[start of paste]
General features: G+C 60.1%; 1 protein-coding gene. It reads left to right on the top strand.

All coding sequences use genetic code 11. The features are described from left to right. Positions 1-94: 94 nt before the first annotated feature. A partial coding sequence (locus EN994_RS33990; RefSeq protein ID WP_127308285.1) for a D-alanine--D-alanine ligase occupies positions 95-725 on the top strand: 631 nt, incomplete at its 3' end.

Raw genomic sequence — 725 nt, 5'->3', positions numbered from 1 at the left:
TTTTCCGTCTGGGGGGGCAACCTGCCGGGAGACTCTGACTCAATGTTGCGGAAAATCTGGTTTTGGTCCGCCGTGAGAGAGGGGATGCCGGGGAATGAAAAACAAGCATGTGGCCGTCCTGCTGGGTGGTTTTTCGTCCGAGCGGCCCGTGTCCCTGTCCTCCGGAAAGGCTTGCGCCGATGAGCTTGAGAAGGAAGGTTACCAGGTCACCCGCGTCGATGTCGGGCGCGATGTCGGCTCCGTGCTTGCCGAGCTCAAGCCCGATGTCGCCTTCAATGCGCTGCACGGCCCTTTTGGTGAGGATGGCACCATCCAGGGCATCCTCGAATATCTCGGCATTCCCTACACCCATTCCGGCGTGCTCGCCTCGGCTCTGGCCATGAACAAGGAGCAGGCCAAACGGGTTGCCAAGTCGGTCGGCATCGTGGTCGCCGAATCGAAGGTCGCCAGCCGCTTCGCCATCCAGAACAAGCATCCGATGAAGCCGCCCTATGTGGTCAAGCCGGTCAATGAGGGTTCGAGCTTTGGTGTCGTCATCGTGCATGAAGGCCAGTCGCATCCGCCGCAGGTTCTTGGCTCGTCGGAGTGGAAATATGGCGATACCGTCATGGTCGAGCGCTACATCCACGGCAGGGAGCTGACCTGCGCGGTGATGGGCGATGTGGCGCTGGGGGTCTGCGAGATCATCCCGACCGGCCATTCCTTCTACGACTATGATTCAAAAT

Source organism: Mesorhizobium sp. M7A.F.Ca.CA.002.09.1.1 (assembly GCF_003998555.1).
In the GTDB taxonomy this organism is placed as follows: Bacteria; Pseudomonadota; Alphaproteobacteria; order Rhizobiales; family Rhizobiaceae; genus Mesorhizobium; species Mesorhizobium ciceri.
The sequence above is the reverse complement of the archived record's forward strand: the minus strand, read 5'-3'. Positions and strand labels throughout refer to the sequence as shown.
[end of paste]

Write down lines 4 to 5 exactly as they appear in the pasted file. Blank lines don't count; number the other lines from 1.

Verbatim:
TTTTCCGTCTGGGGGGGCAACCTGCCGGGAGACTCTGACTCAATGTTGCGGAAAATCTGGTTTTGGTCCGCCGTGAGAGAGGGGATGCCGGGGAATGAAAAACAAGCATGTGGCCGTCCTGCTGGGTGGTTTTTCGTCCGAGCGGCCCGTGTCCCTGTCCTCCGGAAAGGCTTGCGCCGATGAGCTTGAGAAGGAAGGTTACCAGGTCACCCGCGTCGATGTCGGGCGCGATGTCGGCTCCGTGCTTGCCGAGCTCAAGCCCGATGTCGCCTTCAATGCGCTGCACGGCCCTTTTGGTGAGGATGGCACCATCCAGGGCATCCTCGAATATCTCGGCATTCCCTACACCCATTCCGGCGTGCTCGCCTCGGCTCTGGCCATGAACAAGGAGCAGGCCAAACGGGTTGCCAAGTCGGTCGGCATCGTGGTCGCCGAATCGAAGGTCGCCAGCCGCTTCGCCATCCAGAACAAGCATCCGATGAAGCCGCCCTATGTGGTCAAGCCGGTCAATGAGGGTTCGAGCTTTGGTGTCGTCATCGTGCATGAAGGCCAGTCGCATCCGCCGCAGGTTCTTGGCTCGTCGGAGTGGAAATATGGCGATACCGTCATGGTCGAGCGCTACATCCACGGCAGGGAGCTGACCTGCGCGGTGATGGGCGATGTGGCGCTGGGGGTCTGCGAGATCATCCCGACCGGCCATTCCTTCTACGACTATGATTCAAAAT

Source organism: Mesorhizobium sp. M7A.F.Ca.CA.002.09.1.1 (assembly GCF_003998555.1).